135 Mins | Crime Thriller | 17-09-2021
Cast - Nithiin, Tamannah, Nabha Natesh, Harshavardhan, Mangli and others
Director - Merlapaka Gandhi
Producer - Sudhakar Reddy Nikitha Reddy
Banner - Shresht Movies
Music - Mahati Swara Sagar
Nithiin’s Maestro is an official remake of Bollywood’s successful crime thriller Andhadhun, made by the this genre specialist Sriram Raghavan. Director Merlapaka Gandhi directed the Telugu version with Nithiin, while the whole team managed to convey us strongly that they are completely going by the original as they did not want to take the blame if the changes spoil the movie, if they made any. Maestro made its way to audience with OTT release and let us see how the movie is.
What Is It About?
A pianist Arun (Nithiin) appears to be blind for his own reasons. He meets Sophie (Nabha Natesh), who is a restaurateur and gets to work at her restaurant as a pianist. A regular visitor at the place, Veteran actor Mohan (Naresh) gets impressed by Arun’s music and asks him for a private concert for himself and his wife Simran (Tamannah) at his house. Arun obliges but sees a murder at the place and one more similar incident gets him tangled completely in that tricky mystery. While his struggles to come out of it reach the peaks, he turns blind, this time for real. How he overcomes all this and how he had to survive amid many twists forms the story.
Nithiin looked stylish and very good as a blind person. Though he has got the reference on how to do it from the original, Nithiin has done it with an ease and balance. His maturity in acting is visible.
Tamannah is good in the role of a femme fatale, but her Telugu accent and expressions in some scenes appear like a mismatch. She tried good for the role but was not able to match it up to Tabu’s performance and also the oomph.
Nabha Natesh is okay in the role of Arun’s love interest. She looked alright. Jishhnu Sen Gupta, Sreemukhi, Naresh and Harshavardhan are apt and they did well in their respective roles. Singer Mangli acted well in the role of lottery tickets’ seller and she acted like a seasoned actor. Her Telangana accent is a plus point for her role. Though it is a remake, the choice of actors to replace that cast from the original, is perfect.
Maestro’s technical values are high. The movie is colorful and beautiful in all the frames. From costumes to colors, Maestro is impressive. Songs are just fine, but the background music is good and keeps the flow going. There are many songs in the original and most of them are chartbusters.
Being a remake, Maestro is sure to draw comparisons from the original movie. The makers must have decided to remake it frame by frame and they did it mostly. From the backdrop of Goa to the similar locations that were used in the original and certain frames to many dialogues, Maestro is a frame to frame and word to word remake.
When the plot is same, the next stop of comparison would be at star cast in which Maestro did all well and came out spotless.
Tamannah & Nithiin
Slowdown in second half
Maestro is a movie with multiple layers and unexpected yet gripping plot points. The director made sure he presented it the same way as the original so much, that he cut the trailer exactly the same as that of Andhadhun. No complaints, because the team earlier left the message out that remake movie will either be called an ‘exact copy’ or ‘spoiled’ if any changes are made from the original.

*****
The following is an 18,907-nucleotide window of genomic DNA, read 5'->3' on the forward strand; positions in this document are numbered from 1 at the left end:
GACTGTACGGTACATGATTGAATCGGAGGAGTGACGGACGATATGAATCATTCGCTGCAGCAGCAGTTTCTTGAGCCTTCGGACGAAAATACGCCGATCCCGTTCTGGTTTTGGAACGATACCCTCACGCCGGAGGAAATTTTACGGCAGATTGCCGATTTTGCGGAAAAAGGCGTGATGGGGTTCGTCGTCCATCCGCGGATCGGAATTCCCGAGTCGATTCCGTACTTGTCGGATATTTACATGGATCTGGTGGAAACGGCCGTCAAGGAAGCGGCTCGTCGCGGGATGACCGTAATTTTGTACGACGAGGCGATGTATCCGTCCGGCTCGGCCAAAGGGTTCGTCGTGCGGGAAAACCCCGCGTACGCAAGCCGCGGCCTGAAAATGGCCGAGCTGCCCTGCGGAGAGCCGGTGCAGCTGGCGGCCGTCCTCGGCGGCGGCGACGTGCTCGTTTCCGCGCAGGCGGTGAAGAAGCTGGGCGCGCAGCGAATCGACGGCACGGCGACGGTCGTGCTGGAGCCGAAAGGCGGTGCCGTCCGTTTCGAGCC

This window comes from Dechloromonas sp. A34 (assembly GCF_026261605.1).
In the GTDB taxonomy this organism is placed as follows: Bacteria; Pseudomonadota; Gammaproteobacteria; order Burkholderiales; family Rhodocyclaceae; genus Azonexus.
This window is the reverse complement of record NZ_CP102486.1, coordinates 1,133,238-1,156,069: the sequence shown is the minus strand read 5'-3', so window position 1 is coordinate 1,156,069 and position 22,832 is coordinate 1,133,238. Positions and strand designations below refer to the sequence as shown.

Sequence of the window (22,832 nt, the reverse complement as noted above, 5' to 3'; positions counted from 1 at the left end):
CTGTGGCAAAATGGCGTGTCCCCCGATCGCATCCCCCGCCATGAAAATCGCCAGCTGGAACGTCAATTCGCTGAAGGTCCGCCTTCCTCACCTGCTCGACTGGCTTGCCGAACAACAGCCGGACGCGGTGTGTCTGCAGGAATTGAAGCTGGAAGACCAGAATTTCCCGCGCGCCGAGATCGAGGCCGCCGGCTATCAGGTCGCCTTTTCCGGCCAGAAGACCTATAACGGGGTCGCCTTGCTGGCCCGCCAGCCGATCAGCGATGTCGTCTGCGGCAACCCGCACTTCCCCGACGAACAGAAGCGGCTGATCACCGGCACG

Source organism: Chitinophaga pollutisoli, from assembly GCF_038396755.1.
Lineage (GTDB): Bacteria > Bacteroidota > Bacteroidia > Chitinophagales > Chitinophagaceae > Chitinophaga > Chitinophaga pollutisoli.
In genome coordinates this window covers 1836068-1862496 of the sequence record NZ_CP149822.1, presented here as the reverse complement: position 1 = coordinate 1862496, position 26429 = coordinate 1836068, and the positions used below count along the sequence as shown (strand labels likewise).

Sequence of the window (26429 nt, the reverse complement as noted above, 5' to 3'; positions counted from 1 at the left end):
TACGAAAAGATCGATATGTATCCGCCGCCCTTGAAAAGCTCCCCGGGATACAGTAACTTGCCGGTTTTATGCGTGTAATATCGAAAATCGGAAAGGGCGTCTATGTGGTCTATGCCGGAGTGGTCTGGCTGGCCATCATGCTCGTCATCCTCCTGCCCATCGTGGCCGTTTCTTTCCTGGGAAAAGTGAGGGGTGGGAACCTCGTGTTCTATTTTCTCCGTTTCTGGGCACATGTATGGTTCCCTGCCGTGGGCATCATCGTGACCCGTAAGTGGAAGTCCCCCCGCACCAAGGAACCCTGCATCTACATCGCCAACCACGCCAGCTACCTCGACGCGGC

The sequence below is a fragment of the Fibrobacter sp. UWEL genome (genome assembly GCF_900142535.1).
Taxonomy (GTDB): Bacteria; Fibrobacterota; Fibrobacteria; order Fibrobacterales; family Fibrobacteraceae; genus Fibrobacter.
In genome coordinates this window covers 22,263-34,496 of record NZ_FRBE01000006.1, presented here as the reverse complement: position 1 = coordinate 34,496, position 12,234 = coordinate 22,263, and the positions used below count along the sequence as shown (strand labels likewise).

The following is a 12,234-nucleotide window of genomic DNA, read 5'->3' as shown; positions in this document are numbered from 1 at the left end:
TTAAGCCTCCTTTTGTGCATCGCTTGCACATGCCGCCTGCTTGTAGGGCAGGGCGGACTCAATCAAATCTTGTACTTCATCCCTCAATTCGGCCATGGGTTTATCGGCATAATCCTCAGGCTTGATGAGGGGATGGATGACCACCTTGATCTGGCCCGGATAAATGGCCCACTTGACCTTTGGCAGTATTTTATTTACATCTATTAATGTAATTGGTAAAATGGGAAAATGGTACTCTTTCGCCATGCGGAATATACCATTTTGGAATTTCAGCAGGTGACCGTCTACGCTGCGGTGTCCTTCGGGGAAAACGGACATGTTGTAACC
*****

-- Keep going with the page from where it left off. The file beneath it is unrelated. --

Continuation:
The director could have changed a scene or two in the second half which turns a bit slow at few scenes, but he chose to stay with the original every frame. There are some minor changes like Nabha Natesh’s introduction scene, which do not help much in making it better. Most of the audience might have already watched Andhadhun and these comparisons are inevitable. Some scenes which are exactly the same like Mrs. D’Souza asking the Sub inspector to question Simran ‘casually’, Aishwarya Rai photo on the back of auto rickshaw, which could have been changed to avoid the criticism of xerox copying.
So comparisons apart, Maestro is a one of the very few crime thrillers that has that subtle delivery in Telugu. It has a intriguing plot of a blind person acting so with his own logic of doing it, but slips into neck-deep troubles before turning blind really. While this is just the basic plot intro, the second half deals with many twists and turns at a later point which were all dealt well.
For those who have watched Andhadhun, the scenes where the protagonist’s blind cover is blown, miss the magic in Maestro. Also Nabha Natesh’s role appears more passive than involved in many parts. Radhika Apte’s character has a connect with audience in Hindi, but Nabha Natesh looked more artificial in her role. Also the romantic scenes of Radhika Apte and the glamour of Tabu made the original more attractive, and the lack of those in Maestro is a sort of incompletion.
The interval bang brings a lot of twists and surprises to the second half than the first. So accomodating them all with many sub plots slows the second half a bit. Small actors like Harshavardhan, Mangli and others get to have crucials parts to play in the film in the second half.
For the audience who have not watched the original, this Maestro would be interesting with a lot of surprises. The neat screenplay and cinematography also make it good watch. They will enjoy and intrigued by the plot strength with good twists. But for the audience who already have watched Andhadhun, the comparisons take the front seat and it will be up to them. Maestro release in theaters would have left the fingers crossed as it is a remake of superhit film in Hindi. The makers’ deal to release on OTT is a wise choice.
Bottomline : Sincere And Truthful Remake